The only real negative from the game for Pittsburgh was the loss of linebacker Devin Bush, who suffered a season-ending ACL tear. How the Steelers adapt from the loss of a key player like Bush could define the rest of their season.

Ryan Tannehill continues to prove last year was no fluke.

It was logical to expect Tannehill to see some natural regression this season after his level in 12 games last year far exceeded the rest of his career. Many expected that the previously underwhelming veteran would turn back into a below-league-average pumpkin in 2020 as defenses adapted to Tennessee’s scheme and figured out new ways to slow him down.

Through five games, though, it sure doesn’t feel like the magic is wearing off of Tannehill any time soon. The 32-year-old quarterback went punch for punch with Deshaun Watson in the Titans’ wild 42-36 win in overtime on Sunday, completing 30 of 41 passes for 364 yards with four touchdowns. He wasn’t perfect, tossing an interception and losing a fumble on a sack, and he got plenty of help from Derrick Henry (212 yards and two touchdowns), but Tannehill once again proved that his numbers from 2019 were no aberration. He also showed that he’s more than just a game manager protected by Arthur Smith’s savvy play-action-heavy scheme, and threw with poise and accuracy on straight dropback plays. Tannehill finished 22-of-25 for 222 yards and three touchdowns on non-play-action passes on Sunday, including this jaw-dropping toss to tight end Anthony Firkser in the third quarter.

It’s getting harder and harder to come up with reasons Tannehill is anything but the real deal at this point in his career. The Titans signal-caller has posted elite marks in just about every conceivable quarterback stat since taking over for Marcus Mariota last season: Through five games this year, he’s completed 69.9 percent of his passes for 1,368 yards with 13 touchdowns and just two interceptions (on pace for a cool 4,378 yards, 42 touchdowns, and six interceptions this year). Dating back to last year, he has now started 15 regular-season games for Tennessee, tallying 3,966 yards, 40 touchdowns, and just seven picks while leading the Titans to a 12-3 record in those games. And looking deeper at advanced stats, pretty much everything you can find paints him as a truly elite passer: As The Athletic’s Ben Baldwin points out, Tannehill ranks second in completion percentage above expectation and second in expected points added per play since taking over as the starter for the Titans.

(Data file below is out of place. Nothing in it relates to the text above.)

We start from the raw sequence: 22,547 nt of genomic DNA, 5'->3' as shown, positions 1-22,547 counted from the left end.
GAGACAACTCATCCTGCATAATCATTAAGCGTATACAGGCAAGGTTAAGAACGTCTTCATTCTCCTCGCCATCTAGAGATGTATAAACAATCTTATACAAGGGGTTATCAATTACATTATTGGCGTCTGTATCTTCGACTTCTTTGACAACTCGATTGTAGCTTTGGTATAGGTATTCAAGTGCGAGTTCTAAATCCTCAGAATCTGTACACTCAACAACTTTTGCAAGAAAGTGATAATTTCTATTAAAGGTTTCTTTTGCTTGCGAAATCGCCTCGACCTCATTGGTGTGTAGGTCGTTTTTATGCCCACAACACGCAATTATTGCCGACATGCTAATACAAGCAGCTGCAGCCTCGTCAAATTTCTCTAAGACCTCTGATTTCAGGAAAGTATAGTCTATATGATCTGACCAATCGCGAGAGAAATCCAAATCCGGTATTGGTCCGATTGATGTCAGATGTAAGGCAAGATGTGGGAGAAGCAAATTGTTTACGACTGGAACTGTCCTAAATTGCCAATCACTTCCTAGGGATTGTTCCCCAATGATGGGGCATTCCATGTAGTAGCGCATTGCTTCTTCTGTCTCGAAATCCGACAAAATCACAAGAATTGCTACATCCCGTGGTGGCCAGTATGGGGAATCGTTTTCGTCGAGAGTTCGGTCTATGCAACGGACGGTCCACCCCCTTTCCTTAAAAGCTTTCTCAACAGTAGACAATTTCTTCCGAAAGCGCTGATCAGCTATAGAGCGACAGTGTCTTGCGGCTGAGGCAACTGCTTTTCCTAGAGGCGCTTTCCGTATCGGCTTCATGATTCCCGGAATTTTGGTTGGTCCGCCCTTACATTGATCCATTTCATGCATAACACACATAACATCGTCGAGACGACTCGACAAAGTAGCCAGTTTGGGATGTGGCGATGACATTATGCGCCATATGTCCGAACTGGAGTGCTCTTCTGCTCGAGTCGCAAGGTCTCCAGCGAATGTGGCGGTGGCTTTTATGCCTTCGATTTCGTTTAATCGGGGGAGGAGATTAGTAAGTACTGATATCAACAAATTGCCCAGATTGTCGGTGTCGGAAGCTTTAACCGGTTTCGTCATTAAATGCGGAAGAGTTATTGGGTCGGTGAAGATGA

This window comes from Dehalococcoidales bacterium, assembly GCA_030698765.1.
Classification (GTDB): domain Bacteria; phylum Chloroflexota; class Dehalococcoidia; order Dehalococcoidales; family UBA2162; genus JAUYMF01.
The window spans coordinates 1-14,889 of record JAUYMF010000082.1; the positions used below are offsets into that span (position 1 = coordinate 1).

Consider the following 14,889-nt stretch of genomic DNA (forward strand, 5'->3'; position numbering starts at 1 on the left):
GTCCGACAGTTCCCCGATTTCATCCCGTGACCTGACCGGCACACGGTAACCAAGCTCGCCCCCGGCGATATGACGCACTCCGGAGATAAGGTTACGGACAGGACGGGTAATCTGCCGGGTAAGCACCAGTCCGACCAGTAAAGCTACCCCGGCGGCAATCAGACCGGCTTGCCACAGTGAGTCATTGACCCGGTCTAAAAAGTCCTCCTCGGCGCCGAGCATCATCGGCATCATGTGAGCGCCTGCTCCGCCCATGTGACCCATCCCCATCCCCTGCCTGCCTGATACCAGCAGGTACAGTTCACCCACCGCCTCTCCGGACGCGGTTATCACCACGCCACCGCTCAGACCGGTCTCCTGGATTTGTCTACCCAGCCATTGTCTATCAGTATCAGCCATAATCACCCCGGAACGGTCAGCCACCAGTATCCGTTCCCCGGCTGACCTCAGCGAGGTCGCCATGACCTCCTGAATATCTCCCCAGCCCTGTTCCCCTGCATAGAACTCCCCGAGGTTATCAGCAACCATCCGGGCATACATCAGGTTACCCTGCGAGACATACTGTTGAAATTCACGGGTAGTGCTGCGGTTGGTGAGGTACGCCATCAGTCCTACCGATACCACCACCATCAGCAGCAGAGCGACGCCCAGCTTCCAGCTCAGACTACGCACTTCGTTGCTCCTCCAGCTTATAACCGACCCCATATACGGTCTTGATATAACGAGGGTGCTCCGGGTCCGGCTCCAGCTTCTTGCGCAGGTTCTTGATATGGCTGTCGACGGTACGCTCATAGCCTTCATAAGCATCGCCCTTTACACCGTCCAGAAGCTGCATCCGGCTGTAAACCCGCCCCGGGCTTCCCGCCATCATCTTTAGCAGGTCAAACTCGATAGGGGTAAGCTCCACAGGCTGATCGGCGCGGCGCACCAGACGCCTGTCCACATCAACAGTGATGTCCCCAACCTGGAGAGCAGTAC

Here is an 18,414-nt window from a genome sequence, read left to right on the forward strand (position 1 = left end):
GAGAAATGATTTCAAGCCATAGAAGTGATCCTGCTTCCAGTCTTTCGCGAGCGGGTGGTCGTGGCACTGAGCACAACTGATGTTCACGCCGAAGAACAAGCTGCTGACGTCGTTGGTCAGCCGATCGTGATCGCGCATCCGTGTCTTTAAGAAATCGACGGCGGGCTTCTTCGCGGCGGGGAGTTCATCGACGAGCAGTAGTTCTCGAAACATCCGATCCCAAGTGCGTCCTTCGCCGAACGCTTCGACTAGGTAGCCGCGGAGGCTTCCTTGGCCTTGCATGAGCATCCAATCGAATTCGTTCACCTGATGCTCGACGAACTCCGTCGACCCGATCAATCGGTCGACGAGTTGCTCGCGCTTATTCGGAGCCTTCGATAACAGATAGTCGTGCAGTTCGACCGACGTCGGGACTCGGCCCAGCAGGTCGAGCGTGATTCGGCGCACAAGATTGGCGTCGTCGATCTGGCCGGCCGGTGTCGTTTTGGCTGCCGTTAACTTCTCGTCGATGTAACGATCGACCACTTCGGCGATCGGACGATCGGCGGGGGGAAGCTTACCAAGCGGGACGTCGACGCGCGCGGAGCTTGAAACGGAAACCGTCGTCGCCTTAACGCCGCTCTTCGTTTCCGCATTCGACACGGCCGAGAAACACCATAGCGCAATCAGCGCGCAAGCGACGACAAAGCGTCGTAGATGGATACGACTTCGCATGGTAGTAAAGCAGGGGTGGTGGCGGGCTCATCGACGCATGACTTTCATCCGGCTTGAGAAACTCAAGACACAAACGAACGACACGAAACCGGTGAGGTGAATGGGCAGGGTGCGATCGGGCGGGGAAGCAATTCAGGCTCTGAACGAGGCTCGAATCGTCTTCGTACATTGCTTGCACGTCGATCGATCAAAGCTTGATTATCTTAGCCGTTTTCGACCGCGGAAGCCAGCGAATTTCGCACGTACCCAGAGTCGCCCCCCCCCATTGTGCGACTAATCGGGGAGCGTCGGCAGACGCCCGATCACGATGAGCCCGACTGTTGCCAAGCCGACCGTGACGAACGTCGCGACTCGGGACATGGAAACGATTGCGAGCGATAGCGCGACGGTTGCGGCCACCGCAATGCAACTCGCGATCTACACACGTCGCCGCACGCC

Tannehill is second among 48 qualifying quarterbacks in Pro Football Focus’s passing grade (93.3), first in passer rating (116), and first in yards per attempt (8.9) in that same stretch. He’s been incredibly efficient when it matters most in his 15 starts in Tennessee, too, completing 23 of 27 passes (a league-best 85.2 percent completion rate) with 19 touchdowns and one interception inside the 10-yard line―with zero sacks. He’s been clutch in high-leverage situations, as well. He has already presided over score-tying or game-winning drives in four of Tennessee’s five wins this season.

With Tannehill, Henry, receiver A.J. Brown, and ascending tight end Jonnu Smith, the Titans have constructed an offense that can keep pace with any other team in the league. We saw that Sunday, when Tannehill and Co. scored 30-plus for the fourth consecutive game, racked up a franchise record 601 yards of offense, and became the first team in NFL history with a 350-plus-yard passer and a 200-plus-yard rusher in the same game.

The Contenders

9. Indianapolis Colts (4-2)
10. Los Angeles Rams (4-2)
11. Cleveland Browns (4-2)
12. Chicago Bears (5-1)
13. Las Vegas Raiders (3-2)
14. New Orleans Saints (3-2)
15. Arizona Cardinals (4-2)
16. New England Patriots (2-3)

Are the Bears for real?

When it comes to the eye test, or just a general, nonscientific gut feel, Chicago is not your typical 5-1 team. I’ve not even once found myself thinking “the Bears are good” at any point during the first six weeks. Of course, that’s definitely more due to the team’s god-awful offense, which has effectively overshadowed an otherwise superb performance by the defense. Khalil Mack and Co. have had to carry a disproportionate amount of the load in Chicago this year, a familiar story that played out again Sunday in the Bears’ win against the Panthers.

With a combination of dominant play up front and a little bit of luck (D.J. Moore dropped a touchdown in the second quarter, and then later couldn’t come down with what could’ve been a game-changing play on a fourth-and-2 with two minutes to go), Chicago’s defense did just enough to outlast an upstart Carolina team. They sacked Teddy Bridgewater four times, hit him another six times, picked him off twice (one on the Panthers’ first drive, another on their last drive), and forced a Mike Davis fumble. With that strong performance, the Bears defense now ranks among the league’s best in pretty much every meaningful category.

That unit has very little margin for error, though―as evidenced by the team’s paltry plus-12 point differential on the year. The offense is, to put it kindly, a work in progress, and I think it’d suffice to say there were several moments during the game when I actually thought to myself that Matt Nagy might need to go back to Mitchell Trubisky. Yes, it got that bad.